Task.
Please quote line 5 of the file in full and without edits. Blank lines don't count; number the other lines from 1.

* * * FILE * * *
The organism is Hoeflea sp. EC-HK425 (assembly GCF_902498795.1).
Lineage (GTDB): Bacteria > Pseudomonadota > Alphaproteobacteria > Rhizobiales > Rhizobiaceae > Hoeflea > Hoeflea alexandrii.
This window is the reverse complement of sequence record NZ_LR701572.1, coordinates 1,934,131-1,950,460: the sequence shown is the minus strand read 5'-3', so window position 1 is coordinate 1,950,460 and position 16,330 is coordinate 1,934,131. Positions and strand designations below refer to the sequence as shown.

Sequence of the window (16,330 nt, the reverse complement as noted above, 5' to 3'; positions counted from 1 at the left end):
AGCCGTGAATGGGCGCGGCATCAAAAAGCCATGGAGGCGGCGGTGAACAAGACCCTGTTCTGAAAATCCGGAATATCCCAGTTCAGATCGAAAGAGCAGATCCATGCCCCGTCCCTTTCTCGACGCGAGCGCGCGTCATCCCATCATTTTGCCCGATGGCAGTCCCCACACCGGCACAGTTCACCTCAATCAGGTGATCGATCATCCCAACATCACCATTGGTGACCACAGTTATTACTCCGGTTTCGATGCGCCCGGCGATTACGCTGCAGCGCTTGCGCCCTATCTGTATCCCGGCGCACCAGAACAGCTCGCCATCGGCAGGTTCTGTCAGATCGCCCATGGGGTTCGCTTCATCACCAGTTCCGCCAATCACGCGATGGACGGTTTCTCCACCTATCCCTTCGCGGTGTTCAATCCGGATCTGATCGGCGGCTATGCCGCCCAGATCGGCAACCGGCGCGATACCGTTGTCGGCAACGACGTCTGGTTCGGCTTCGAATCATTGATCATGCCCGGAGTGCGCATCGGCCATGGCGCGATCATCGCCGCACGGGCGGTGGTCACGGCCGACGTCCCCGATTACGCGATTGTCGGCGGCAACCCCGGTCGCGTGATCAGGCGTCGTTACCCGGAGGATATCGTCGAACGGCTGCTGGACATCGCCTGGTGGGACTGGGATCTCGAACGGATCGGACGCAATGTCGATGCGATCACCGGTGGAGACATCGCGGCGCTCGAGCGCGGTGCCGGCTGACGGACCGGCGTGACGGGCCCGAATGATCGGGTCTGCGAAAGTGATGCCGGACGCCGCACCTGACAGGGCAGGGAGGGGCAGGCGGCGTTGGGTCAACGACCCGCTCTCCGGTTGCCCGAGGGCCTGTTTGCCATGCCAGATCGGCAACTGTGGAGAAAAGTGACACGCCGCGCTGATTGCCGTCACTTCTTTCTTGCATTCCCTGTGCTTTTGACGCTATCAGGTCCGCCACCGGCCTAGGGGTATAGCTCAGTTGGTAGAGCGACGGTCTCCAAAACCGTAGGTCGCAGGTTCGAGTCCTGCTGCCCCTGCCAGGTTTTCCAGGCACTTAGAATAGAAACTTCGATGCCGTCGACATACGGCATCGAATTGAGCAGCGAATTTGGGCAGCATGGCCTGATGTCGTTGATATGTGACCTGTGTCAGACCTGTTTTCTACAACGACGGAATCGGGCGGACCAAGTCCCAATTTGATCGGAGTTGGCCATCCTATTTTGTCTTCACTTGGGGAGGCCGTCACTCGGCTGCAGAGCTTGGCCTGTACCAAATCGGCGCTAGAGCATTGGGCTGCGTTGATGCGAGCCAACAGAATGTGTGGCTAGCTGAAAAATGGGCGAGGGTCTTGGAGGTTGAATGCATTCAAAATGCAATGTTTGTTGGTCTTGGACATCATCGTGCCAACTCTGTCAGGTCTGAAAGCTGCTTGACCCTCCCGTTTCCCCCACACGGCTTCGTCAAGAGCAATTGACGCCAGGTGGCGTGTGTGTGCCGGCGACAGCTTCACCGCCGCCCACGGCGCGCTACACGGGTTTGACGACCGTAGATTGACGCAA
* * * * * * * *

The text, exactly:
AGCCGTGAATGGGCGCGGCATCAAAAAGCCATGGAGGCGGCGGTGAACAAGACCCTGTTCTGAAAATCCGGAATATCCCAGTTCAGATCGAAAGAGCAGATCCATGCCCCGTCCCTTTCTCGACGCGAGCGCGCGTCATCCCATCATTTTGCCCGATGGCAGTCCCCACACCGGCACAGTTCACCTCAATCAGGTGATCGATCATCCCAACATCACCATTGGTGACCACAGTTATTACTCCGGTTTCGATGCGCCCGGCGATTACGCTGCAGCGCTTGCGCCCTATCTGTATCCCGGCGCACCAGAACAGCTCGCCATCGGCAGGTTCTGTCAGATCGCCCATGGGGTTCGCTTCATCACCAGTTCCGCCAATCACGCGATGGACGGTTTCTCCACCTATCCCTTCGCGGTGTTCAATCCGGATCTGATCGGCGGCTATGCCGCCCAGATCGGCAACCGGCGCGATACCGTTGTCGGCAACGACGTCTGGTTCGGCTTCGAATCATTGATCATGCCCGGAGTGCGCATCGGCCATGGCGCGATCATCGCCGCACGGGCGGTGGTCACGGCCGACGTCCCCGATTACGCGATTGTCGGCGGCAACCCCGGTCGCGTGATCAGGCGTCGTTACCCGGAGGATATCGTCGAACGGCTGCTGGACATCGCCTGGTGGGACTGGGATCTCGAACGGATCGGACGCAATGTCGATGCGATCACCGGTGGAGACATCGCGGCGCTCGAGCGCGGTGCCGGCTGACGGACCGGCGTGACGGGCCCGAATGATCGGGTCTGCGAAAGTGATGCCGGACGCCGCACCTGACAGGGCAGGGAGGGGCAGGCGGCGTTGGGTCAACGACCCGCTCTCCGGTTGCCCGAGGGCCTGTTTGCCATGCCAGATCGGCAACTGTGGAGAAAAGTGACACGCCGCGCTGATTGCCGTCACTTCTTTCTTGCATTCCCTGTGCTTTTGACGCTATCAGGTCCGCCACCGGCCTAGGGGTATAGCTCAGTTGGTAGAGCGACGGTCTCCAAAACCGTAGGTCGCAGGTTCGAGTCCTGCTGCCCCTGCCAGGTTTTCCAGGCACTTAGAATAGAAACTTCGATGCCGTCGACATACGGCATCGAATTGAGCAGCGAATTTGGGCAGCATGGCCTGATGTCGTTGATATGTGACCTGTGTCAGACCTGTTTTCTACAACGACGGAATCGGGCGGACCAAGTCCCAATTTGATCGGAGTTGGCCATCCTATTTTGTCTTCACTTGGGGAGGCCGTCACTCGGCTGCAGAGCTTGGCCTGTACCAAATCGGCGCTAGAGCATTGGGCTGCGTTGATGCGAGCCAACAGAATGTGTGGCTAGCTGAAAAATGGGCGAGGGTCTTGGAGGTTGAATGCATTCAAAATGCAATGTTTGTTGGTCTTGGACATCATCGTGCCAACTCTGTCAGGTCTGAAAGCTGCTTGACCCTCCCGTTTCCCCCACACGGCTTCGTCAAGAGCAATTGACGCCAGGTGGCGTGTGTGTGCCGGCGACAGCTTCACCGCCGCCCACGGCGCGCTACACGGGTTTGACGACCGTAGATTGACGCAA